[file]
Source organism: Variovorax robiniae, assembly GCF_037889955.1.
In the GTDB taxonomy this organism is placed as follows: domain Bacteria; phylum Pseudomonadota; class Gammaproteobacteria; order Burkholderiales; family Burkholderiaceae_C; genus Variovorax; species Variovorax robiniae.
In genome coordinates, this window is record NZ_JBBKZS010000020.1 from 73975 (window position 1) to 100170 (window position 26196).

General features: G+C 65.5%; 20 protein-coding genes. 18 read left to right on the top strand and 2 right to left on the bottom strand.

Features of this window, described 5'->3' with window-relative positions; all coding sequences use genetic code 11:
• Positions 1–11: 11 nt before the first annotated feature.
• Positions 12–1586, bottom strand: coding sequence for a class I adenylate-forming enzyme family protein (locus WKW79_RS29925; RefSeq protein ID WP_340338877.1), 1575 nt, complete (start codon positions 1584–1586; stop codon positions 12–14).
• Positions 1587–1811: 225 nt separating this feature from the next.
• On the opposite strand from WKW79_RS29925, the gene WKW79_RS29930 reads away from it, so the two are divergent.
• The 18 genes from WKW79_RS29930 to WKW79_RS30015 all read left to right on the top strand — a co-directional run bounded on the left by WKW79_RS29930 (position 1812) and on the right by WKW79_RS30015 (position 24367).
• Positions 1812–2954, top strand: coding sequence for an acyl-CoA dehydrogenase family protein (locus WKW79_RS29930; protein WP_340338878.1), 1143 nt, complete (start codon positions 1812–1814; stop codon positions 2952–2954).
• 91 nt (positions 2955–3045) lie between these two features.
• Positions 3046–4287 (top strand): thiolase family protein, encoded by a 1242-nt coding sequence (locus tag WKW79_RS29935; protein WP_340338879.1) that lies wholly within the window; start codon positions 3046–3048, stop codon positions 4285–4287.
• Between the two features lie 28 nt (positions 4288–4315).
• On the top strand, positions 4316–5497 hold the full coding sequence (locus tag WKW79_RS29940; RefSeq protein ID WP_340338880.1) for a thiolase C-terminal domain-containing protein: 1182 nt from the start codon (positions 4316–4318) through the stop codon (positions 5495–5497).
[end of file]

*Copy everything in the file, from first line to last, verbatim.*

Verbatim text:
Source organism: Variovorax robiniae, assembly GCF_037889955.1.
In the GTDB taxonomy this organism is placed as follows: domain Bacteria; phylum Pseudomonadota; class Gammaproteobacteria; order Burkholderiales; family Burkholderiaceae_C; genus Variovorax; species Variovorax robiniae.
In genome coordinates, this window is record NZ_JBBKZS010000020.1 from 73975 (window position 1) to 100170 (window position 26196).

General features: G+C 65.5%; 20 protein-coding genes. 18 read left to right on the top strand and 2 right to left on the bottom strand.

Features of this window, described 5'->3' with window-relative positions; all coding sequences use genetic code 11:
• Positions 1–11: 11 nt before the first annotated feature.
• Positions 12–1586, bottom strand: coding sequence for a class I adenylate-forming enzyme family protein (locus WKW79_RS29925; RefSeq protein ID WP_340338877.1), 1575 nt, complete (start codon positions 1584–1586; stop codon positions 12–14).
• Positions 1587–1811: 225 nt separating this feature from the next.
• On the opposite strand from WKW79_RS29925, the gene WKW79_RS29930 reads away from it, so the two are divergent.
• The 18 genes from WKW79_RS29930 to WKW79_RS30015 all read left to right on the top strand — a co-directional run bounded on the left by WKW79_RS29930 (position 1812) and on the right by WKW79_RS30015 (position 24367).
• Positions 1812–2954, top strand: coding sequence for an acyl-CoA dehydrogenase family protein (locus WKW79_RS29930; protein WP_340338878.1), 1143 nt, complete (start codon positions 1812–1814; stop codon positions 2952–2954).
• 91 nt (positions 2955–3045) lie between these two features.
• Positions 3046–4287 (top strand): thiolase family protein, encoded by a 1242-nt coding sequence (locus tag WKW79_RS29935; protein WP_340338879.1) that lies wholly within the window; start codon positions 3046–3048, stop codon positions 4285–4287.
• Between the two features lie 28 nt (positions 4288–4315).
• On the top strand, positions 4316–5497 hold the full coding sequence (locus tag WKW79_RS29940; RefSeq protein ID WP_340338880.1) for a thiolase C-terminal domain-containing protein: 1182 nt from the start codon (positions 4316–4318) through the stop codon (positions 5495–5497).